Host City: London, Great Britain
Venue(s): Eton Dorney, Windsor
Date Started: August 7, 2012
Date Finished: August 9, 2012
The menâs C2-1000 at the 2012 Summer Olympics was not an easy event to call. Certainly Belarusâ Bogdanovich brothers, [Andrey] and [Aleksandr], who were the defending Olympic champions, would be a factor, but their strength had faded somewhat since 2008, paving the way for others to take the crown. The most recent World Champion was Germany, whose crew consisted of Stefan Holtz and [Tomasz Wylenzek], who had won Olympic gold in 2004 and silver in 2008 in the event alongside [Christian Gille]. Wylenzek and Holtz, however, were outperformed by rookies [Peter Kretschmer] and [Kurt Kuschela] at the German trials, who were relatively untested on the international scene, certainly when compared to Wyzlenzek. The most recent European Champions were [Aleksey Korovashkov] and [Ilya Pervukhin] of Russia, who would be a force in the event as well.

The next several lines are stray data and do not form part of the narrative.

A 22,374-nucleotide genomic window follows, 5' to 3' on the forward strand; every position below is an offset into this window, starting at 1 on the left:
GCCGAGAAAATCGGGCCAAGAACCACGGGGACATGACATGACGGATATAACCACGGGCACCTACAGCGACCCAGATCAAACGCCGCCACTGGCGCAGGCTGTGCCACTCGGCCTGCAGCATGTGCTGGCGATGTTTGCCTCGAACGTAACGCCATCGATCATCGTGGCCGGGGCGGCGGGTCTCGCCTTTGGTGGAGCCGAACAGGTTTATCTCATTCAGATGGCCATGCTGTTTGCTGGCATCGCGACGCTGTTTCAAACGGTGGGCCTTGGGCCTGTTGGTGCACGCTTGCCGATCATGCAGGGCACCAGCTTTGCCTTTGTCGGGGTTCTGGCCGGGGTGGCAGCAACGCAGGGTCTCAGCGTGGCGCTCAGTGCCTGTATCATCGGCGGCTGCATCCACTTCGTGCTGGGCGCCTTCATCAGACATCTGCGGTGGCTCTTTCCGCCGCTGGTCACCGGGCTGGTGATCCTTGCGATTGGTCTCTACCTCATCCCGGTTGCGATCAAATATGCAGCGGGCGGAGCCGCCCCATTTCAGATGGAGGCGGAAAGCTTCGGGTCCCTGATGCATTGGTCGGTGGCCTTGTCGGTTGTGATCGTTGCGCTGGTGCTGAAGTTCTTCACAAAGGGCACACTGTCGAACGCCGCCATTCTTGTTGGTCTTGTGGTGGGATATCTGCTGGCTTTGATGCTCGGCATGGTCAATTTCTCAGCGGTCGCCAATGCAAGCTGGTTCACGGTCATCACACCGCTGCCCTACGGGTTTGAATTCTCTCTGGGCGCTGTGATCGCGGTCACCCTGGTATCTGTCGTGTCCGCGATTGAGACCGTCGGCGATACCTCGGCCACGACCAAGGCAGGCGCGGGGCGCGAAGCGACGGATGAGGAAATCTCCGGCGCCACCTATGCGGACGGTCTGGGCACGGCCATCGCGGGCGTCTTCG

There were few surprises in the heats, with Germany and Russia posting the two fastest times, although the canoe from Azerbaijan showed promise by winning its heat with the third-fastest time overall. The team, paddled by [Serhiy Bezuhliy] and [Maksym Prokopenko], certainly had potential in the tournament. Both were former competitors for Ukraine who had taken the title in the event at the 2010 European Championships for Azerbaijan and were runners up at the 2011 World Championships. They, alongside Germany, advanced directly to the finals, while Russia and Belarus posted the fastest times in the semi-finals. Bezuhliy and Prokopenko took an early lead during the final, but were kept from making a true breakaway by Kretschmer and Kuschela. In the final quarter of the race, the team from Azerbaijan grew noticeably tired and were passed by the Germans, who sprinted ahead of the rest of the pack to claim gold. Azerbaijan continued to weaken and was eventually passed by Belarus and Russia as well, who claimed silver and bronze respectively in the tournament.